WASHINGTON, DC - SEPTEMBER 2: Manger Davey Johnson of the Washington Nationals looks on during batting practice before taking on the New York Mets at Nationals Park on September 2, 2011 in Washington, DC. (Photo by Patrick Smith/Getty Images)
The Washington Nationals announced this morning that Davey Johnson would be returning to the bench in 2012 as the Nats' manager. The decision was no surprise. D.C. GM Mike Rizzo all-but confirmed the news last week in a teleconference with reporters, but said at the time that the team would wait until the World Series ended to make an official announcement. The 68-year-old Johnson, a 15-year-veteran skipper, took over on the bench in June when Jim Riggleman abruptly resigned, and led Washington to a 3rd place finish in the NL East with the Nationals 40-43 after he took over and 80-81 overall at the end of the season.
"It really feels great," Davey Johnson said, "It's such a great organization and there's a great bunch of kids and we haven't even come close to the ceiling they're going to get to and I really think that I'm kind of their father figure, I think they really respect me and I think that I'm the guy that can kind of steer them along their path."
Asked about the decision to bring Davey Johnson back and his thoughts on the job Johnson did last season, D.C. GM Mike Rizzo told reporters today, "It's no coincidence that the day I became the interim general manager Davey became special assistant to the general manager on a full-time basis. He was a resource for me through all the early times and the early decisions we made and he was a comfortable guy to have in Spring Training to bounce things off of and he was the easy choice for me when we had to make a change at the major league level."
"The only question I had about Davey taking over was, 'Did he want to do it?'" Rizzo said, "Was his energy level and his focus going to be there and even as early as Spring Training this year I saw a guy that, he just moved around better this year, he always had the fungo in his hand, he was always pounding ground balls to the young guys and he had an energy about him and a bounce to his step that I thought to myself, 'Wow, Davey's really into it and really fired up for the season,' so it couldn't have been a smoother easier decision for me to bring Davey on mid-season and it was just as comfortable and easy a decision after the season to pick up the option and make Davey the leader of the ballclub [in] 2012."
"I've been with the club for a couple of years," Davey Johnson explained when asked about the decision to return to the bench, "The last few Spring Trainings have been really fun for me, being, not only with the big league guys, but the minor league guys and also spending a lot of time with the front office people and it's just a great organization, one of the better ones I've ever been in, if not the best. There was no question I love baseball, the question in my mind really about coming back was could my wife handle it and she loves to travel more than I do so that was a no issue there."
Johnson made the decision to return in his mind in, "...the last two or three weeks," of the 2011 season. "When I had kind of more the mixture of talent I wanted on the ballclub and seeing how they all worked together. That was when I really felt, 'Man, there's so much more we can do here and I need to be here to help see it along.'" Johnson had been open from the start about some of the issues he had with the makeup of the roster he inherited, but as he explained today, "Mike Rizzo and I, since I've met him, we've been on kind of the same page just about every minute of the time. A lot of things, once they're in place and once they're set up, it's kind of hard to change mid-stream. Whether it's the configuration of your bullpen, the makeup of your bench, those are very difficult things to how you feel you need to manage this ballclub."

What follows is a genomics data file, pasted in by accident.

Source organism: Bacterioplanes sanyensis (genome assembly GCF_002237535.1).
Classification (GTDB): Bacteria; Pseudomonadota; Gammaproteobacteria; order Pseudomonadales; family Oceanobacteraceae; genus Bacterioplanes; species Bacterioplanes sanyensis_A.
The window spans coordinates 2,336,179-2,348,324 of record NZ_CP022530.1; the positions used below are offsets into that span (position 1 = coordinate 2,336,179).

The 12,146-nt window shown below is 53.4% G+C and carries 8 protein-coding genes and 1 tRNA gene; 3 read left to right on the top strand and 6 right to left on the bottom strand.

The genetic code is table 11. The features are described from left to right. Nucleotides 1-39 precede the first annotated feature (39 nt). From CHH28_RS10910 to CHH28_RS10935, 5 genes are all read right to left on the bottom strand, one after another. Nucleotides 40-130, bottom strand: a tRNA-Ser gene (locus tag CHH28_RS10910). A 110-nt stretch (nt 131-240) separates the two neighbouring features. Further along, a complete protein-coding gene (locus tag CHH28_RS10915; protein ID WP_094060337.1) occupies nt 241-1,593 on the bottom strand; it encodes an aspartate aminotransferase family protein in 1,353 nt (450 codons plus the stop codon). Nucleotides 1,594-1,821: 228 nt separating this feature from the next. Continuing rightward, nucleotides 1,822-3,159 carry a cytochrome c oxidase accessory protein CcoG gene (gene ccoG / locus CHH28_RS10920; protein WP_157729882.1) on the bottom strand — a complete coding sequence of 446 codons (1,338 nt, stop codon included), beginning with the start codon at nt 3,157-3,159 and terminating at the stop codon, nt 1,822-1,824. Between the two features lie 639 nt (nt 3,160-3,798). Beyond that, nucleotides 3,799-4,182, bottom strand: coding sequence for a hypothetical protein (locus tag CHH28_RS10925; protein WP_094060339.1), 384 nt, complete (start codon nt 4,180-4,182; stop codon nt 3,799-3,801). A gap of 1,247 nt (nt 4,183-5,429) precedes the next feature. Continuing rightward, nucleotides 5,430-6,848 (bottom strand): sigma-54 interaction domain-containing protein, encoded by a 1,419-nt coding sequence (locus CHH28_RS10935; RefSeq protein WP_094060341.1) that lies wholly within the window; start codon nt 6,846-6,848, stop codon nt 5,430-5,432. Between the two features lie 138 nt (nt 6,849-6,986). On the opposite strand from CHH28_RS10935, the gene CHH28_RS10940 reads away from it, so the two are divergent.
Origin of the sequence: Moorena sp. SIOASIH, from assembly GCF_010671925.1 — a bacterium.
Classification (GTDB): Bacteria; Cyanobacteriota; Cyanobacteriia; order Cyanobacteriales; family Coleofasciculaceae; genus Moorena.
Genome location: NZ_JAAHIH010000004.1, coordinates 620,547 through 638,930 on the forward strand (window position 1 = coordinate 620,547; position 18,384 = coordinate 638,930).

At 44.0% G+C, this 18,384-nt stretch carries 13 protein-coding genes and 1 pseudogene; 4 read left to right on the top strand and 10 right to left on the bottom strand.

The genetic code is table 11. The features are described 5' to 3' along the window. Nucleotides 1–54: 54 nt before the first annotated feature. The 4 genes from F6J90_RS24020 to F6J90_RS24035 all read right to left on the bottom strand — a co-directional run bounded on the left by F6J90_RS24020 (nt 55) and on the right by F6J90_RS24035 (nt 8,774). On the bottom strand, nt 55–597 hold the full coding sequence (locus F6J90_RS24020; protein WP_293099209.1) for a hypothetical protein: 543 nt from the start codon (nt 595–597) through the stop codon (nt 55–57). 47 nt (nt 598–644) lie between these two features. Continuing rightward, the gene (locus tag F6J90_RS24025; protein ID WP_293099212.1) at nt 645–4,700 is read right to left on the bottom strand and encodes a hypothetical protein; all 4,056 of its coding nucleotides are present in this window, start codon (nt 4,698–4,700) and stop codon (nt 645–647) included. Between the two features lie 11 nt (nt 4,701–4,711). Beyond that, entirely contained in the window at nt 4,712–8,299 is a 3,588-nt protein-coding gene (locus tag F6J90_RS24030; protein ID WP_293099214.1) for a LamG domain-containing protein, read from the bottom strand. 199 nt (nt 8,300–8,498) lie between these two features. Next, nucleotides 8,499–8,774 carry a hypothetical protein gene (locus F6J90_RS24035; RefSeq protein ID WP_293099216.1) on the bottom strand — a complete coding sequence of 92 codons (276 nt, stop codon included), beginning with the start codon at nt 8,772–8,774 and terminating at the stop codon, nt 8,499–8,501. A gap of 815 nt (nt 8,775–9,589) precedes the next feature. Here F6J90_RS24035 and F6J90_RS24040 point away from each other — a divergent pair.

"I thought we eventually got to that point," Johnson said, "after I was there for a couple of months, and I really liked the talent level and the makeup and it became very much fun. Part of that was a little bit painful because as we talked about I was having to stretch the starters and stretch the relievers and have guys in different roles and my bench was more of a defensive bench, so there was just a lot of things that once they got worked out the game became a lot more fun."
Johnson has high hopes for the 2012 Nationals. "A pennant. Winning the pennant. Winning the division. Winning the National League. I couldn't have said that last Spring. I didn't think the talent was ready, but after being there and seeing the progress that some of the young players made, I think we definitely can contend and I would be sorely disappointed if we didn't do just that. The talent's there, obviously we've got to do better than we did in certain areas. Offensively, [we] struck out too much, tried to do too much, didn't make pitchers throw the ball in the strike zone, didn't hit the fastball as well as we should have, a mountain of things, a few things defensively, but I think we definitely can get there and a good Spring Training and a good start...I like the way we stack up against everybody in our division. I'm not just sticking out my chest and saying some hot air. My baseball instincts tell me that that's where we need to be, that's where we need to go and that we can get there."
The only change Davey Johnson and the Nationals announced was that Pat Corrales, who served as Johnson's bench coach, would not be returning to the role next season. "Pat's needed, he's invaluable in the system. His experience. I love him to death and he did a great a job, but we'll probably have a different coach in there." Corrales' replacement, Johnson said was a decision he's discussed with Mike Rizzo, but they weren't making an announcement today.